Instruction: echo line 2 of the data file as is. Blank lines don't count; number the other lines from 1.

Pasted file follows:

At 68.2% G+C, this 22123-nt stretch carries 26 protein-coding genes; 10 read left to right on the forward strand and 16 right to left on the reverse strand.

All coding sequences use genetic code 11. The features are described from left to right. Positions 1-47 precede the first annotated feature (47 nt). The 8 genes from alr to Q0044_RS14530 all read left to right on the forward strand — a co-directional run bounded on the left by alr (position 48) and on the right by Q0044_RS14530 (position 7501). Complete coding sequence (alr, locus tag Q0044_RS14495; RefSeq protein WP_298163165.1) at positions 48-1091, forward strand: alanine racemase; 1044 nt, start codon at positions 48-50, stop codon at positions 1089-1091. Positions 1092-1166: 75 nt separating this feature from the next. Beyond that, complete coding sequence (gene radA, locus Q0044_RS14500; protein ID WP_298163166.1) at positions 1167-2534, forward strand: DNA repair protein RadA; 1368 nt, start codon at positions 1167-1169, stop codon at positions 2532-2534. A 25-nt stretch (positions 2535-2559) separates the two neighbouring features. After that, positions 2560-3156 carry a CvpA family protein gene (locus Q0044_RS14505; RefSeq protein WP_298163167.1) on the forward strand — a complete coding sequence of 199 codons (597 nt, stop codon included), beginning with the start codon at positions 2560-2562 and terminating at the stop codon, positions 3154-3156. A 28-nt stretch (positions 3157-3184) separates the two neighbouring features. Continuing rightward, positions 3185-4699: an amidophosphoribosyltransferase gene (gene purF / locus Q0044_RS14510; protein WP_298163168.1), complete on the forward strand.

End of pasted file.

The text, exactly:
All coding sequences use genetic code 11. The features are described from left to right. Positions 1-47 precede the first annotated feature (47 nt). The 8 genes from alr to Q0044_RS14530 all read left to right on the forward strand — a co-directional run bounded on the left by alr (position 48) and on the right by Q0044_RS14530 (position 7501). Complete coding sequence (alr, locus tag Q0044_RS14495; RefSeq protein WP_298163165.1) at positions 48-1091, forward strand: alanine racemase; 1044 nt, start codon at positions 48-50, stop codon at positions 1089-1091. Positions 1092-1166: 75 nt separating this feature from the next. Beyond that, complete coding sequence (gene radA, locus Q0044_RS14500; protein ID WP_298163166.1) at positions 1167-2534, forward strand: DNA repair protein RadA; 1368 nt, start codon at positions 1167-1169, stop codon at positions 2532-2534. A 25-nt stretch (positions 2535-2559) separates the two neighbouring features. After that, positions 2560-3156 carry a CvpA family protein gene (locus Q0044_RS14505; RefSeq protein WP_298163167.1) on the forward strand — a complete coding sequence of 199 codons (597 nt, stop codon included), beginning with the start codon at positions 2560-2562 and terminating at the stop codon, positions 3154-3156. A 28-nt stretch (positions 3157-3184) separates the two neighbouring features. Continuing rightward, positions 3185-4699: an amidophosphoribosyltransferase gene (gene purF / locus Q0044_RS14510; protein WP_298163168.1), complete on the forward strand.